21 And although you were formerly alienated and hostile in mind, engaged in evil deeds, 22 yet He has now reconciled you in His fleshly body through death, in order to present you before Him holy and blameless and beyond reproach— 23 if indeed you continue in the faith firmly established and steadfast, and not moved away from the hope of the gospel that you have heard, which was proclaimed in all creation under heaven, and of which I, Paul, was made a minister.
Colossians 1:23-25 (NASB95)
This passage raises one of the most controversial questions in all of Christian theology, and I am referring to verse 23 and the question of whether a Christian can lose his/her salvation.
Verse 23 states that Christians have been reconciled so Jesus may present us to God “holy and blameless and beyond reproach.” Then, as if to make sure we don’t miss what is about to come next, there is a hyphen, followed by an “if”: “—if indeed you continue in the faith.”
To Protestants who have been raised on sermons filled with declarations of God’s grace and great love for us, that hyphen and “if” can seem like a turd in the theological punchbowl. It has caused TULIPS to become TULIS and Dietrich Bonhoeffer to write about “cheap grace.” Debate over the “if” has caused Presbyterians to become Baptists, and Baptists to become backslidden. It inevitably leads to a question: “If one must continue in the faith to be saved, does that mean one can lose one’s salvation?”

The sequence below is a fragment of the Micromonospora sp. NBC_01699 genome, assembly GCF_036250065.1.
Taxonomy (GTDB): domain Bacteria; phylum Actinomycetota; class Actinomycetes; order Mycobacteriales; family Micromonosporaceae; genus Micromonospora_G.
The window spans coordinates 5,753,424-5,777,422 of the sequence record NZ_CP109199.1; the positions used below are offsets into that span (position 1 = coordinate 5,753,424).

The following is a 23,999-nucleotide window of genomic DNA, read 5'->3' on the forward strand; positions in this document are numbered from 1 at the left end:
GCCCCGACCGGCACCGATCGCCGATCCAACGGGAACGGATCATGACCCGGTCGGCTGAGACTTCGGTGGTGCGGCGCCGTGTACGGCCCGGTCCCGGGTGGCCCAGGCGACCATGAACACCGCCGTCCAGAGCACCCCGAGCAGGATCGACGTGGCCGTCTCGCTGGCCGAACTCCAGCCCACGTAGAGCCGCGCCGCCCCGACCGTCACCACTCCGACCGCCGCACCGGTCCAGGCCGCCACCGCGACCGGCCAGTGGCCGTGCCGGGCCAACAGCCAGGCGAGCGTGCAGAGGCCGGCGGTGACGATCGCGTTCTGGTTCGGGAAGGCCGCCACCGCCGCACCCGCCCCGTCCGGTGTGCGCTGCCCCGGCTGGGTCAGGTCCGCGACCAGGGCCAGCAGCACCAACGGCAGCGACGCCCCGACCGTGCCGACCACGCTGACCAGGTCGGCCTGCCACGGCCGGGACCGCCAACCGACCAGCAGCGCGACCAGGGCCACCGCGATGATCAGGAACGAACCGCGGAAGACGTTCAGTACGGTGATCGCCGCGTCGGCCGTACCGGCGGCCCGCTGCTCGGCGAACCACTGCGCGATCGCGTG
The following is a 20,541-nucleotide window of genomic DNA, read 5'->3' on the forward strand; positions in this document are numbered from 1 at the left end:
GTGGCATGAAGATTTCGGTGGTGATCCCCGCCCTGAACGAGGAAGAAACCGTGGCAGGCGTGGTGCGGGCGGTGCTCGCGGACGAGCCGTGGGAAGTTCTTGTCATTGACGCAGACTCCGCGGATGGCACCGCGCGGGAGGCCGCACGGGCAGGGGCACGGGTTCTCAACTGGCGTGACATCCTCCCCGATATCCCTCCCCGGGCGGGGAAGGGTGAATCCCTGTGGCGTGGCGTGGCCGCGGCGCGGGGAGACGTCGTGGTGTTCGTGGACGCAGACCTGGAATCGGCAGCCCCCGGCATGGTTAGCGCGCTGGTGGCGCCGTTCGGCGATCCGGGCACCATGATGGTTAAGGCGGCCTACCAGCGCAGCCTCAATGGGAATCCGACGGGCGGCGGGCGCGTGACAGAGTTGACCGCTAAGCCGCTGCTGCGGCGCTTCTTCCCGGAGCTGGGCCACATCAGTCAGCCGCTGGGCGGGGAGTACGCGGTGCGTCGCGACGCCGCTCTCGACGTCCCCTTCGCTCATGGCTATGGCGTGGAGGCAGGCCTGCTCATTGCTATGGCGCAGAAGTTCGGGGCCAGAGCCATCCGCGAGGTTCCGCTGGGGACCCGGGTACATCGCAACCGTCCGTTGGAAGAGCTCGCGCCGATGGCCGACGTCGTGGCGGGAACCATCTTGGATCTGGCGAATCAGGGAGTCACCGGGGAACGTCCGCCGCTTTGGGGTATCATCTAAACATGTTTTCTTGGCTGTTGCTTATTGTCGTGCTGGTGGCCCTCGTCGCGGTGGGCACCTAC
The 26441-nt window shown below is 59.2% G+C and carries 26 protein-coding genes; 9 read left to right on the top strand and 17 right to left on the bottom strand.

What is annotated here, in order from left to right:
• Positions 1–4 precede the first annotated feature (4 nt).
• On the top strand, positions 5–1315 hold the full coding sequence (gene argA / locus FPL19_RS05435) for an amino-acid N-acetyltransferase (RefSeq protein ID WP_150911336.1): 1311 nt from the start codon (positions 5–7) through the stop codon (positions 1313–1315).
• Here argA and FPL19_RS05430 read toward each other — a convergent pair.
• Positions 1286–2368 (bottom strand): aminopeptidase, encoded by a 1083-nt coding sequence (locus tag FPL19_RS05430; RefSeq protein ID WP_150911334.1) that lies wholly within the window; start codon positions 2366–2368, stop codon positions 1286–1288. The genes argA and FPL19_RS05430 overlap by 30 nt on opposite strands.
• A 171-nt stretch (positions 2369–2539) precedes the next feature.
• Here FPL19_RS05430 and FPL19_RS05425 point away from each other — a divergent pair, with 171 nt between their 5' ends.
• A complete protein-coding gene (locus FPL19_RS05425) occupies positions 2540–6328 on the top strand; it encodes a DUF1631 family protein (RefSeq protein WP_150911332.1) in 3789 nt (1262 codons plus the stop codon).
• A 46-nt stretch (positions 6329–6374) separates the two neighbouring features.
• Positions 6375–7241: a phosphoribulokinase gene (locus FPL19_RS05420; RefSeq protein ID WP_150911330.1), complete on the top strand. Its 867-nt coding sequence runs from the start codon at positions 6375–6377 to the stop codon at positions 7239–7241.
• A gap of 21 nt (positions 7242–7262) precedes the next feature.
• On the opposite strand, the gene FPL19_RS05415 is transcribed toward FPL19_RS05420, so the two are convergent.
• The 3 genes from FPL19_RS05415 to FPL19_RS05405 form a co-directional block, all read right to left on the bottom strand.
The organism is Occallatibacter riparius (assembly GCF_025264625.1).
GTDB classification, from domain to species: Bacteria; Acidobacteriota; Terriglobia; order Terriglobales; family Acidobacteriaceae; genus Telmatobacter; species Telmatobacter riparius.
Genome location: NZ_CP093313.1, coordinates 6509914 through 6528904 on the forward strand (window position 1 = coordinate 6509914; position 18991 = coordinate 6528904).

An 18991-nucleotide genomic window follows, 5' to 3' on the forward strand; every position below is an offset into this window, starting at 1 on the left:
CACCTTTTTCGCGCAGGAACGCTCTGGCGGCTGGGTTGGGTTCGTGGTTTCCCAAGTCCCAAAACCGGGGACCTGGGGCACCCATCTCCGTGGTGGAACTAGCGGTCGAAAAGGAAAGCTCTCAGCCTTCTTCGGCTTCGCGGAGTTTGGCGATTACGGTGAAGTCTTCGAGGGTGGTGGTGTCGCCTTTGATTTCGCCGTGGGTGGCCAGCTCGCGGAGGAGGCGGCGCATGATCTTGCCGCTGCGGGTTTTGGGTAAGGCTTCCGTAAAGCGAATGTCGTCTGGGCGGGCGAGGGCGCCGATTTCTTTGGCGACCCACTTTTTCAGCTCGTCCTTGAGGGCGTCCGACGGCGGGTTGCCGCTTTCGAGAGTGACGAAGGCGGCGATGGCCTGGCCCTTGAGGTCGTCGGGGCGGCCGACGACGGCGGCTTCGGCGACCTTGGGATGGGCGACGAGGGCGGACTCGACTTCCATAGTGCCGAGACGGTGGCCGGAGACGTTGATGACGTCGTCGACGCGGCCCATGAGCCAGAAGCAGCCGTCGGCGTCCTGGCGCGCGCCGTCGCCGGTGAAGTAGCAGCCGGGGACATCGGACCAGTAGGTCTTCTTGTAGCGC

The answer to that question is, “Why are you asking?”
Last Friday we celebrated my friends 60th birthday. He asked if we would host at our home because our home is large and well-designed for parties. He said he would take care of the rest.
He invited 30 people. Almost everyone he invited came, even those who came from out of state. Because of his background the invite list included a former NFL player, a former NHL player, a pastor, coworkers, his pastors, and his immediate family. It was the most interesting mix of exceptional individuals I had ever seen collected in one place.
He catered food from his favorite restaurants and cooked us tomahawk steaks. He served us. Then, once we were all seated, he went around the room, and for each person present, he said honored them with his word, explaining what they had meant to him. Then he gave them a present. That’s right he gave them a present.
When one of the guests stood up to honor him he said thank you but quickly shut him down and told him this was his party and this was what he wanted to do. He continued going around the room honoring each person and then giving them a gift. I had never seen anything like it.
But the Wife and I were watching a documentary not long ago of an incredibly talented man we both admire, and one of the sound bites of him was talking about how he, now in the latter part of his career, wanted to contribute to world peace.
The Wife, always the fount of common sense, said, “How about start by learning to get along with your wife?” You see, this man, we had learned in the documentary, had been married and divorced three times.